DSL's Worst Quarter Ever
Behind the glossy video veneer, the residential business of the top two U.S. telcos continues to hemorrhage. Indeed, the companies posted their worst quarter ever for DSL subscriber additions. ("Ever" in this context is defined to include the period of time since these companies began ramping their DSL deployments in the second half of 1999).
The depth of the DSL decline at AT&T and Verizon is astounding. Between the two of them, these companies actually lost 87,000 DSL customers in the second quarter of 2008. That negative number is not a typo. During the same quarter a year ago, AT&T and Verizon added a combined 485,000 DSL customers. The 2008 second quarter breakout was 46,000 DSL additions for AT&T and a decline of 133,000 at Verizon. That compares to 400,000 DSL net adds by AT&T and 85,000 by Verizon during the same period a year ago.
While the troubled economy is undoubtedly a key factor, so is the inferiority of the DSL offering to cable modem service. The largest U.S. MSOs will be reporting their second quarter results in the coming weeks. [Ed note: Comcast Corp. (Nasdaq: CMCSA, CMCSK) will report its numbers bright and early Wednesday morning.]
Look for seasonal and macroeconomic-driven weaknesses to show in cable's broadband Internet results, too, but also evidence that the price and performance of cable's high-speed offering is crushing DSL in the marketplace.
This is a big problem for AT&T and Verizon, because the majority of their combined footprint will be serviced via DSL for years to come.
Despite the pizazz of video, broadband data services offer far better operating margins, and that business appears to be increasingly at risk.
Verizon did add 187,000 FiOS Internet customers in the second quarter of 2008, resulting in 54,000 net broadband additions for the company. The cup is half empty, though. FiOS is now marketed to less than a third of Verizon's 33 million homes passed. By the end of 2010, FiOS will only cover 54 percent of Verizon's total footprint. In other words, today, two out of three Verizon homes are vulnerable to cable assault and that figure only improves to a little more than one out of two in two years.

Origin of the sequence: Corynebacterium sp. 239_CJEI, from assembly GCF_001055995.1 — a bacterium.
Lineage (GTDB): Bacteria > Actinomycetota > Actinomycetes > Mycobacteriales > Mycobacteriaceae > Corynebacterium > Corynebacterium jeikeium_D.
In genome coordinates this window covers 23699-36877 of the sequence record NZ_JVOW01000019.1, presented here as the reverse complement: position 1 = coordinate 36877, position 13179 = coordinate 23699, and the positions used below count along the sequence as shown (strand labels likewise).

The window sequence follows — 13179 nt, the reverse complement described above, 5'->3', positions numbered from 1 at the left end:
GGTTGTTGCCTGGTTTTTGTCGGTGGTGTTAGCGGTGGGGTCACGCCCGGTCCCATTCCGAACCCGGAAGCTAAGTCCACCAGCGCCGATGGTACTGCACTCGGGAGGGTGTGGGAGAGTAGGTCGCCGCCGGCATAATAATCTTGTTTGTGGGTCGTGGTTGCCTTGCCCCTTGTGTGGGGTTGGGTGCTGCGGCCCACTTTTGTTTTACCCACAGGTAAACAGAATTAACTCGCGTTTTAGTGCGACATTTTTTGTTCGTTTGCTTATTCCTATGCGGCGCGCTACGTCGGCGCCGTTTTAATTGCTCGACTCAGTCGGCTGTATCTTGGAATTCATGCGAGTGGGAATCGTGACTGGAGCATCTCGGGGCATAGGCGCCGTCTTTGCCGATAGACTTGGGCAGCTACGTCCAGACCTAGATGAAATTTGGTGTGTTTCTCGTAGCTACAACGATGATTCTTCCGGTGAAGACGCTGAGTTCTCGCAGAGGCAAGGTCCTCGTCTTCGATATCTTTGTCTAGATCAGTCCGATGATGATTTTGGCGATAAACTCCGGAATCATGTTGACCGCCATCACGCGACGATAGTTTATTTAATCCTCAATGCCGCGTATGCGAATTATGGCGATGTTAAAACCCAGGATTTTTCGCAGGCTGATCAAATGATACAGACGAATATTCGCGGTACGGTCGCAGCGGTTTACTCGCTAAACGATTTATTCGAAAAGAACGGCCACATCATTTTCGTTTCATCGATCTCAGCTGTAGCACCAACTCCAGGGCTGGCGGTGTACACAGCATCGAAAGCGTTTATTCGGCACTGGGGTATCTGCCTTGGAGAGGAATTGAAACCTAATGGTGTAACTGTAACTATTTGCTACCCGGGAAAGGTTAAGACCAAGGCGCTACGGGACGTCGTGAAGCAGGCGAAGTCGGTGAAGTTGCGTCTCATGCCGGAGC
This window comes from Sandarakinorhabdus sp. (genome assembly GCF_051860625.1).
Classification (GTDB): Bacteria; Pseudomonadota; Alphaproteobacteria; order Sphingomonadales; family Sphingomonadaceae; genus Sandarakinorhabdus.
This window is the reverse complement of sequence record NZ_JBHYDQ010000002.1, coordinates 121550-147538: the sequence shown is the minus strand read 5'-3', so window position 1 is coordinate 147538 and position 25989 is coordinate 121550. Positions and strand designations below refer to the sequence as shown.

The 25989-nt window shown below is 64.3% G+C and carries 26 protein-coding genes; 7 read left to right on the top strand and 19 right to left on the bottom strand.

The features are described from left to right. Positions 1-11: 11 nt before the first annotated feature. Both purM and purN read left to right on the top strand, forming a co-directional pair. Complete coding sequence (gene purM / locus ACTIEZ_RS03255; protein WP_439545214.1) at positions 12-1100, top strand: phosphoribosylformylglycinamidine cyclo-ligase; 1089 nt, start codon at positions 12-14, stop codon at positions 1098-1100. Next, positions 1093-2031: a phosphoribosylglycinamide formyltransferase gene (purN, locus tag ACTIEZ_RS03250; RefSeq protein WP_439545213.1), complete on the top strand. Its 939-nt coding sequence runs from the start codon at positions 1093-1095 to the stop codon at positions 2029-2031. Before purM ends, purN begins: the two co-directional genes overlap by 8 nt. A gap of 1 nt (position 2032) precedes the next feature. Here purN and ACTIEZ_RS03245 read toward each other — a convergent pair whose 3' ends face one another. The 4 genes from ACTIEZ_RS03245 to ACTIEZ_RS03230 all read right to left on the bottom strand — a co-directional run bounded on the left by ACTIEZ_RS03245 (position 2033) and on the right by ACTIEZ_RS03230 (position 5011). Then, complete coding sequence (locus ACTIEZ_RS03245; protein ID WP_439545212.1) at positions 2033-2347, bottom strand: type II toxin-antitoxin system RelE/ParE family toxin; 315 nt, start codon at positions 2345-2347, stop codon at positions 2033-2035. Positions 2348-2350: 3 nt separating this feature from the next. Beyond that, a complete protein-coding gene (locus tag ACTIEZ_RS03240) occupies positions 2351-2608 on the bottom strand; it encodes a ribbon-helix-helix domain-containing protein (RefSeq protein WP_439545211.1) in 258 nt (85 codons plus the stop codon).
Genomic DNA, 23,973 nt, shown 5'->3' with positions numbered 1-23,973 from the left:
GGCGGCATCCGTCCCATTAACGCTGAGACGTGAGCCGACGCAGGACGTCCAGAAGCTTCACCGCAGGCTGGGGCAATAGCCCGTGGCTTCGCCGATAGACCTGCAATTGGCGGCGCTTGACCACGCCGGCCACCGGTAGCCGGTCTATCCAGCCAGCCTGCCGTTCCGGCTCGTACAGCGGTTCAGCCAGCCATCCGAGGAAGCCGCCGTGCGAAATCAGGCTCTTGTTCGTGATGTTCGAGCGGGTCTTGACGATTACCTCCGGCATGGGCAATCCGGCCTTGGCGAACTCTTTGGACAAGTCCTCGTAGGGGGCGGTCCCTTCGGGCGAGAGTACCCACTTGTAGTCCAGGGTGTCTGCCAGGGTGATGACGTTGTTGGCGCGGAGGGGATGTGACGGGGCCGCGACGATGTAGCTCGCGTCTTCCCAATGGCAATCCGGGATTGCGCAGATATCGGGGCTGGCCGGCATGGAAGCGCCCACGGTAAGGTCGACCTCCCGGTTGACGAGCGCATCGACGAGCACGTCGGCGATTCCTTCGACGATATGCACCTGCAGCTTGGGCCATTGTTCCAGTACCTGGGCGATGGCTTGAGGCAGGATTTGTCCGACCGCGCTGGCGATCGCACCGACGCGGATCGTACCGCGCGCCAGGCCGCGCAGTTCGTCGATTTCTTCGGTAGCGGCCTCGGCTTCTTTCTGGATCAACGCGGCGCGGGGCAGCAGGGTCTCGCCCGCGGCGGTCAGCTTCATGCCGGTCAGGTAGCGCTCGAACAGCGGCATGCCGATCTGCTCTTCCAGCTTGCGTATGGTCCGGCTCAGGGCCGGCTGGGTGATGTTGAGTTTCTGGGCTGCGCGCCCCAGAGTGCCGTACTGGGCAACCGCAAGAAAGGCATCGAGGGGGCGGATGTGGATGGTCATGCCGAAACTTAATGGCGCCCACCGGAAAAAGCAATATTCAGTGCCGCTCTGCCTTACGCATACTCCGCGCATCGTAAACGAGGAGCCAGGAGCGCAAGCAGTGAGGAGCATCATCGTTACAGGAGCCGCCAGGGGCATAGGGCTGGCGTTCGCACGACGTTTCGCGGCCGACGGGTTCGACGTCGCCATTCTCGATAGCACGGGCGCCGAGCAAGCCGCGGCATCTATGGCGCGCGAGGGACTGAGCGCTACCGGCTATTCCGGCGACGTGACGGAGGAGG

For AT&T's part, U-verse is expanding and may well reach 18 million homes by the end of this year -- more than half of the company's footprint. But even with video, 100 percent of its network will be DSL-based, exposing its entire broadband customer base to cable cannibalization.
If the DSL woes at Verizon and AT&T weren't enough, their residential wireline telephone businesses are faring even worse. AT&T's residential primary line customer total dipped below the 30 million mark, to 29.3 million, at the end of the second quarter of 2008. That's down 8.7 percent from 32.1 million at the end of second quarter of 2007.
Verizon fared even worse as its wireline phone customer total dropped 11.4 percent year-over-year, from 25.3 million at the end of second quarter of 2007, to 22.4 million at the end of its corresponding period in 2008.
The bright spot at both AT&T and Verizon continues to be wireless, of course. Verizon added 1.5 million wireless customers in the second quarter to bring its total 68.7 million. AT&T added 1.3 million in the quarter, extending its total to 72.9 million. Each company generated more than $10 billion in wireless service revenue in the second quarter.
— Michael Harris, Chief Analyst, Cable Digital News